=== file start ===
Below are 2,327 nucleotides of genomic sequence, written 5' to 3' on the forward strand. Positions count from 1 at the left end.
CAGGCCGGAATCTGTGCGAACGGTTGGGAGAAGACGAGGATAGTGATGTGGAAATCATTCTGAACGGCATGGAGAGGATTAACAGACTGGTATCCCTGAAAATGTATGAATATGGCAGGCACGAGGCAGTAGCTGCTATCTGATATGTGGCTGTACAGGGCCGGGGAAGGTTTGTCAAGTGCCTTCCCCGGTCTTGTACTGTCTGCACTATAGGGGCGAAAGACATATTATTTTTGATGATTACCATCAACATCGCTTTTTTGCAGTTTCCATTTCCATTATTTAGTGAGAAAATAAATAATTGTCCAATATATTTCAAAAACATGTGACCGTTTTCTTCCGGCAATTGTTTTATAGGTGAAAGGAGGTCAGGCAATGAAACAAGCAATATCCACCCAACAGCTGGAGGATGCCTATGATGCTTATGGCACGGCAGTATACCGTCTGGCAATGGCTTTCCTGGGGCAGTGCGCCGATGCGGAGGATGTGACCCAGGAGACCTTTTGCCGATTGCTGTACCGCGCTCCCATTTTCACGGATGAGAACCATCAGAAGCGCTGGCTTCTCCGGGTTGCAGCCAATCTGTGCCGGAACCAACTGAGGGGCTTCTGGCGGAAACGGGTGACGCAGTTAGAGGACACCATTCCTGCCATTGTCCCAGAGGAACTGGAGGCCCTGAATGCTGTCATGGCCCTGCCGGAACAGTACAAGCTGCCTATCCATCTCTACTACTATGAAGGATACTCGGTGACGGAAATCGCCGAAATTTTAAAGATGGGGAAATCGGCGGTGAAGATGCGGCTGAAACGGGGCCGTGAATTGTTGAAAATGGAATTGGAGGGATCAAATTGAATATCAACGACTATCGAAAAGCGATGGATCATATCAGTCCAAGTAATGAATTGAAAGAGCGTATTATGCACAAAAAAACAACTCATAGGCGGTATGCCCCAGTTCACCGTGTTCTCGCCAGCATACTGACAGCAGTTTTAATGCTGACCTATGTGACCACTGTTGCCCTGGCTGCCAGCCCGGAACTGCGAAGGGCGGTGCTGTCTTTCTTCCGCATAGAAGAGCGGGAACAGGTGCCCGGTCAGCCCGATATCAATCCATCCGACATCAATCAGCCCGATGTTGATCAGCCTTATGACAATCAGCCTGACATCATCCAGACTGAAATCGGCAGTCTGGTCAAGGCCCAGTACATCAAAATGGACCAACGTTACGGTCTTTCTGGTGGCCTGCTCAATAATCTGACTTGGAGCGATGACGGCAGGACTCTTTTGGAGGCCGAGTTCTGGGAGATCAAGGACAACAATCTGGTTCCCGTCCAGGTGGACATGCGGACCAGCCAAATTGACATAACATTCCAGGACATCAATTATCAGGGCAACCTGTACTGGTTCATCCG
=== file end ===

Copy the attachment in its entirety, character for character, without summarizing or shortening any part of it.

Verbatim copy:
Below are 2,327 nucleotides of genomic sequence, written 5' to 3' on the forward strand. Positions count from 1 at the left end.
CAGGCCGGAATCTGTGCGAACGGTTGGGAGAAGACGAGGATAGTGATGTGGAAATCATTCTGAACGGCATGGAGAGGATTAACAGACTGGTATCCCTGAAAATGTATGAATATGGCAGGCACGAGGCAGTAGCTGCTATCTGATATGTGGCTGTACAGGGCCGGGGAAGGTTTGTCAAGTGCCTTCCCCGGTCTTGTACTGTCTGCACTATAGGGGCGAAAGACATATTATTTTTGATGATTACCATCAACATCGCTTTTTTGCAGTTTCCATTTCCATTATTTAGTGAGAAAATAAATAATTGTCCAATATATTTCAAAAACATGTGACCGTTTTCTTCCGGCAATTGTTTTATAGGTGAAAGGAGGTCAGGCAATGAAACAAGCAATATCCACCCAACAGCTGGAGGATGCCTATGATGCTTATGGCACGGCAGTATACCGTCTGGCAATGGCTTTCCTGGGGCAGTGCGCCGATGCGGAGGATGTGACCCAGGAGACCTTTTGCCGATTGCTGTACCGCGCTCCCATTTTCACGGATGAGAACCATCAGAAGCGCTGGCTTCTCCGGGTTGCAGCCAATCTGTGCCGGAACCAACTGAGGGGCTTCTGGCGGAAACGGGTGACGCAGTTAGAGGACACCATTCCTGCCATTGTCCCAGAGGAACTGGAGGCCCTGAATGCTGTCATGGCCCTGCCGGAACAGTACAAGCTGCCTATCCATCTCTACTACTATGAAGGATACTCGGTGACGGAAATCGCCGAAATTTTAAAGATGGGGAAATCGGCGGTGAAGATGCGGCTGAAACGGGGCCGTGAATTGTTGAAAATGGAATTGGAGGGATCAAATTGAATATCAACGACTATCGAAAAGCGATGGATCATATCAGTCCAAGTAATGAATTGAAAGAGCGTATTATGCACAAAAAAACAACTCATAGGCGGTATGCCCCAGTTCACCGTGTTCTCGCCAGCATACTGACAGCAGTTTTAATGCTGACCTATGTGACCACTGTTGCCCTGGCTGCCAGCCCGGAACTGCGAAGGGCGGTGCTGTCTTTCTTCCGCATAGAAGAGCGGGAACAGGTGCCCGGTCAGCCCGATATCAATCCATCCGACATCAATCAGCCCGATGTTGATCAGCCTTATGACAATCAGCCTGACATCATCCAGACTGAAATCGGCAGTCTGGTCAAGGCCCAGTACATCAAAATGGACCAACGTTACGGTCTTTCTGGTGGCCTGCTCAATAATCTGACTTGGAGCGATGACGGCAGGACTCTTTTGGAGGCCGAGTTCTGGGAGATCAAGGACAACAATCTGGTTCCCGTCCAGGTGGACATGCGGACCAGCCAAATTGACATAACATTCCAGGACATCAATTATCAGGGCAACCTGTACTGGTTCATCCG